Here at the PM offices, mere feet from the cubicle where Culturephile is honed into relative readability, there is a chart. On the chart are large red drawings of partially-filled thermometers, which represent—you guessed it—staff sales goals. Three out of four of the names on this chart are women’s, and all of the corresponding thermometers are, at the time of this post, relatively full. The old notion that sales is a man’s game, is clearly passé.
It was a reasonable instinct, then, that drove director Tamara Carroll to split Defunkt Theater’s staging of Mamet classic Glengarry, Glen Ross evenly between genders, laying the juiciest plum roles (Levene and Roma) on the sales ladies. “We hope that the context draws attention to and questions the notion that power and masculinity are synonymous,” she writes in the playbill. “Are power and aggression exclusively masculine traits? How are men and women perceived differently saying the same words? Do women need to behave like men to succeed in predominately male fields?” Relevant questions all, though not earth-shattering for many workplace women (including this reviewer) who’ve already given this topic tons of thought. Perhaps it was a bigger eye-opener for male audience members, or a way for the small company’s cast to stretch their own acting muscles.
To that end, Roma (Grace Carter) rules the stage, striding around in a fitted feminine pantsuit and alternating between brash bravado and soft, seductive cajoling. Since Defunkt zealously adheres to the original Mamet script, Carter has to sell lines like,“Who ever told you that you could work with men?”—and she does so remarkably well. Less convincing at the performance Culturephile saw, was her counterpart Lori Sue Hoffman in the role of Shelley Levene. Hoffman raced through many of her lines and swore with a jarringly unnatural inflection. Ultimately, it was hard to tell where the nervousness of the character overlapped with that of the actor. Hopefully as the run wears on, her anxiety will subside and Hoffman will own the role rather than vice versa. Overall, the implications of the womens’ gender in the workplace might have been pushed a little farther through bolder blocking. Roma’s seductive advantage over her male client could have been demonstrated more overtly, or Hoffman could have used more movement to play up the “act like a man to make it” motto.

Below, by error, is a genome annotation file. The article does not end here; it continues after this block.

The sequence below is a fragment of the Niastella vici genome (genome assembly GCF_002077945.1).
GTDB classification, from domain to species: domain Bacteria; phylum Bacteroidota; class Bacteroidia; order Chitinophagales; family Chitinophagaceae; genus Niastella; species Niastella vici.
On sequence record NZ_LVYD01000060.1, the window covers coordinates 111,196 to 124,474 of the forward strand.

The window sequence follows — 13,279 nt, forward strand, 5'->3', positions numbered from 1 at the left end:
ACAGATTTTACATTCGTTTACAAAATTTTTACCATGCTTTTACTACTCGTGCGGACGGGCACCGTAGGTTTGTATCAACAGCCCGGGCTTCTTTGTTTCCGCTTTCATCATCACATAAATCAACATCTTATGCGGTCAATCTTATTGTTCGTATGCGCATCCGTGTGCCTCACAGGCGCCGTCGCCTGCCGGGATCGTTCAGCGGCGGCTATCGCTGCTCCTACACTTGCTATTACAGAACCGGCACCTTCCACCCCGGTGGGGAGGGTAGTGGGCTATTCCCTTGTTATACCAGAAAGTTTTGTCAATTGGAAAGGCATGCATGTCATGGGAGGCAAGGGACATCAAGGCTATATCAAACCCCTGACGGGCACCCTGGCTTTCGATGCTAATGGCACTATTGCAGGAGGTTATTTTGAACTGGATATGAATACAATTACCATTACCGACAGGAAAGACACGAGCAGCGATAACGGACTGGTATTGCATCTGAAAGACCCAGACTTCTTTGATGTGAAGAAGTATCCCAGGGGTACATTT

Defunkt’s choice to honor Mamet’s original script is arguably more controversial than the inclusion of women; in fact, those most familiar with Glengarry in its movie or Broadway form should brace for a couple of surprises.
In the 2005 Broadway rewrite of the play he penned in ‘84, Mamet removed ethnic slurs against East Indian Americans from the script. Oddly enough, Defunkt reinstates them. To this reviewer, however, this seems a defensible choice. Though the words aren’t right, they help show what’s wrong with the characters. Watching the salesmen make bigoted remarks, the audience quickly understands that this is a play without protagonists. When the salesmen quickly judge a “Patel” lead as a dud, we see how their need to make numbers and spot trends has the nasty side effect of indulging their prejudices and de-humanizing their customer base. It also illustrates an all too familiar behind-closed-doors office culture of mutually insured destruction, where all parties engage in “HR violations” with the tacit understanding that said violations don’t leave the room. This type of loose talk may not be easy to listen to, but it’s valid to portray.
But now, the worst news for film fans: There is no “Alec Baldwin” character (Blake) in the original Mamet script, and hence none in the Defunkt production! While not original, Blake’s lines have, for many, become indispensable to the story. On a par with “You can’t handle the truth” from A Few Good Men, or “You complete me” from Jerry Mcguire, the unforgettable Blake zingers have etched themselves firmly into mass memory: “My watch costs more than your car!” “My name is ‘F—- You, that’s my name.” “First prize is a Cadillac El Dorado, second prize is a set of steak knives, and third prize is you’re fired!”
In a Glengarry staging where none of this gets said, the missing lines ring louder than the spoken ones. To borrow a phrase from Blake, it takes brass balls to exclude this character.
The play on the whole had an unfinished feel. The intermission crept up unannounced, and the ending gradually dawned with no curtain call. That might’ve been attributable to the fact that in the second act there was no curtain; still, when the lights came up for the final time to no final applause, and no bowing actors, there was a sense that the work was left incomplete. Whether you’re a man or a woman, there are rules in this business, and one of them is, “Always be closing.” Hopefully the remainder of the run will meet its targets.